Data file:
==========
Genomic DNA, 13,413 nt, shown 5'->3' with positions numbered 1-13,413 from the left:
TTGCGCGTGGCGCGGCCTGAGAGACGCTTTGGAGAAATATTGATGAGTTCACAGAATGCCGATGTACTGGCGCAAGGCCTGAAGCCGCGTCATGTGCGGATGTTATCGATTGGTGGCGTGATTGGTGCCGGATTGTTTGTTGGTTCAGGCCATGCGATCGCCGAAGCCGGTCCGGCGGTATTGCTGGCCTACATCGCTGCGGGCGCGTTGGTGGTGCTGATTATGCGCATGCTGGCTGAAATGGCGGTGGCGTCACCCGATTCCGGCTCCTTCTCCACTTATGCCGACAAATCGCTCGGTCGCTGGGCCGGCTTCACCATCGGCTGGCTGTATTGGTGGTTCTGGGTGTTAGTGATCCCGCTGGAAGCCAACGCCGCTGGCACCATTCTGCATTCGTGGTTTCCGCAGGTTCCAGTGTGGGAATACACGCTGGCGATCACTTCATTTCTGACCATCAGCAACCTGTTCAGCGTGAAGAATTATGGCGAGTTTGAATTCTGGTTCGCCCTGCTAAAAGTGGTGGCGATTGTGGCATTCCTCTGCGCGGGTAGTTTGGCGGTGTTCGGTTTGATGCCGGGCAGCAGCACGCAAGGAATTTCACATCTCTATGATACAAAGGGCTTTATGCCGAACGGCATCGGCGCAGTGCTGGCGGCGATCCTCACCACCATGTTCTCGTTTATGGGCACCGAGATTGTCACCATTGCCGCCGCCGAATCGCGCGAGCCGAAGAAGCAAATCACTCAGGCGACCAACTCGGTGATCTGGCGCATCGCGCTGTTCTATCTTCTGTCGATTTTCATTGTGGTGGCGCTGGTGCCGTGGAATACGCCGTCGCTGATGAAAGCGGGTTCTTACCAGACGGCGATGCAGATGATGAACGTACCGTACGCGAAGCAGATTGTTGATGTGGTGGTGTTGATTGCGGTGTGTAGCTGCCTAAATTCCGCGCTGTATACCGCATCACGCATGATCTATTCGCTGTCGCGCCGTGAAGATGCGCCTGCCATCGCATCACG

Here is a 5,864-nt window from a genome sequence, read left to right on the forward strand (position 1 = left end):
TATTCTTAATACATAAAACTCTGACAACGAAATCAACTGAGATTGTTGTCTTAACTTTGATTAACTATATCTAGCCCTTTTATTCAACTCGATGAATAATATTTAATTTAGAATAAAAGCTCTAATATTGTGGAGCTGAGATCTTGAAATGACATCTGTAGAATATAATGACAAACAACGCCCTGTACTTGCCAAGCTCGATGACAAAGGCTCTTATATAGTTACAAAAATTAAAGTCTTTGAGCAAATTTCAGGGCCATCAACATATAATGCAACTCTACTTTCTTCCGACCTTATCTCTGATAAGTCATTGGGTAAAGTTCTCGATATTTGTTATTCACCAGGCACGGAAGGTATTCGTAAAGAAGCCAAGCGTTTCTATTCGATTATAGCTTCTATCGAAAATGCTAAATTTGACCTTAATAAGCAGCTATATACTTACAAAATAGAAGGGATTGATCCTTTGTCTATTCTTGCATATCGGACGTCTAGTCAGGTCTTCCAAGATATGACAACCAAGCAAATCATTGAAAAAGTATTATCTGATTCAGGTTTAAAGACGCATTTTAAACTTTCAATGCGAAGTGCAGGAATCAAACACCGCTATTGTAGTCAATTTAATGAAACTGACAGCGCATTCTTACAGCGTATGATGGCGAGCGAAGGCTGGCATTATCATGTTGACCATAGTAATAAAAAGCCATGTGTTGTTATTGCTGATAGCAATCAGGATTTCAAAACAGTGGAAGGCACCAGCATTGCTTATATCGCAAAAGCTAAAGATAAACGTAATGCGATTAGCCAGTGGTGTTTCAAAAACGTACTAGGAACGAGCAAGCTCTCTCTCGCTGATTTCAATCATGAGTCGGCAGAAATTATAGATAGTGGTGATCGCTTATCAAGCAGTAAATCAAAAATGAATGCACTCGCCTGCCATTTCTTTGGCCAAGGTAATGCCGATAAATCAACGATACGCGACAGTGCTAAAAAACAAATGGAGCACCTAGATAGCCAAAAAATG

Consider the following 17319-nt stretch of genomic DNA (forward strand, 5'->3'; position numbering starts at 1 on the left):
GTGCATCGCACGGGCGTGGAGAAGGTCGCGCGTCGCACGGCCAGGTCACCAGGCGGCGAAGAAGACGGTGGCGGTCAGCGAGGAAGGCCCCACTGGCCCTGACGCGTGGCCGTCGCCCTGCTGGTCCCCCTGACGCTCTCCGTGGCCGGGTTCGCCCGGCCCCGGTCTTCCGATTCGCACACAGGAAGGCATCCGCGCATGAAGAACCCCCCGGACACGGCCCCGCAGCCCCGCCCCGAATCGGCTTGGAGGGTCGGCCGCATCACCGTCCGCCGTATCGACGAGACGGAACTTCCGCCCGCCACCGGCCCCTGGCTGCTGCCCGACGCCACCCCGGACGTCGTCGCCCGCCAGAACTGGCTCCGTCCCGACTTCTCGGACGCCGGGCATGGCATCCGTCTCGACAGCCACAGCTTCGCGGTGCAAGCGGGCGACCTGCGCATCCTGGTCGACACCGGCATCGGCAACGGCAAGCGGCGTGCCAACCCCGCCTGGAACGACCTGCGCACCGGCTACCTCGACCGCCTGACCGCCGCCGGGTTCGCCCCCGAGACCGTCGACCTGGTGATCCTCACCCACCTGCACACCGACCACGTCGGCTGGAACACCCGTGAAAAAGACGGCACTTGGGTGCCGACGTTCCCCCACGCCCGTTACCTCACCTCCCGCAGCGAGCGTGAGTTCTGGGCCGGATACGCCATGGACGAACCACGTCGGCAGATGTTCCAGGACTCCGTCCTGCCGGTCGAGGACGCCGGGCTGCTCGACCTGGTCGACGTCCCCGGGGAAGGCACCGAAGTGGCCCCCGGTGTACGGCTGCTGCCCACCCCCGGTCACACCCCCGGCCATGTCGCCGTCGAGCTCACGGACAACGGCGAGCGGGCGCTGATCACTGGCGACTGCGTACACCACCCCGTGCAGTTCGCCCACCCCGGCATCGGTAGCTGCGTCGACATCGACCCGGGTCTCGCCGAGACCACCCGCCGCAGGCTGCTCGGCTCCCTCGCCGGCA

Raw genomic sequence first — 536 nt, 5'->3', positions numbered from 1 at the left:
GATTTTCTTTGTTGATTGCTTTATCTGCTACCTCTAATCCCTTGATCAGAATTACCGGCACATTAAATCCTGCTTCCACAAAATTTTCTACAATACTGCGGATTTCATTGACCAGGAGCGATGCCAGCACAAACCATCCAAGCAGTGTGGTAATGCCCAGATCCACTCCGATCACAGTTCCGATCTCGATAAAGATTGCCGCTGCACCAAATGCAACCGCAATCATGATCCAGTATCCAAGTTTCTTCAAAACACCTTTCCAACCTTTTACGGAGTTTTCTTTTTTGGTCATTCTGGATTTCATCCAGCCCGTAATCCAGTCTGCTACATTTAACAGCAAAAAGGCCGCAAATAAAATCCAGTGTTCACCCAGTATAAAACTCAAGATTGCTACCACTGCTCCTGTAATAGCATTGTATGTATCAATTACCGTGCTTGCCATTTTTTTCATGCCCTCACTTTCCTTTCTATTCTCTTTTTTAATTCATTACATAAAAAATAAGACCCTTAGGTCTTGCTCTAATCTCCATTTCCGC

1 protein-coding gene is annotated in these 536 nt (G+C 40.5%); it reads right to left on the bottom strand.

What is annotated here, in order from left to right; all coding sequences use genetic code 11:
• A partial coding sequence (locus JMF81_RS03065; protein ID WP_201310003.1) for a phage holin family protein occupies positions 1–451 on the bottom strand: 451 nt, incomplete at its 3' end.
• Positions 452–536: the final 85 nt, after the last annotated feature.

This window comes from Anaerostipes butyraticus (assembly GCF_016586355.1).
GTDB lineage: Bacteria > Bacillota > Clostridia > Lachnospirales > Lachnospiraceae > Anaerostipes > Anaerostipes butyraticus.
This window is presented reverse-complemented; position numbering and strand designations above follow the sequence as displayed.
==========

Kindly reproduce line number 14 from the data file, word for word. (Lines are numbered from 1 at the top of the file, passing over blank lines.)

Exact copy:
GTDB lineage: Bacteria > Bacillota > Clostridia > Lachnospirales > Lachnospiraceae > Anaerostipes > Anaerostipes butyraticus.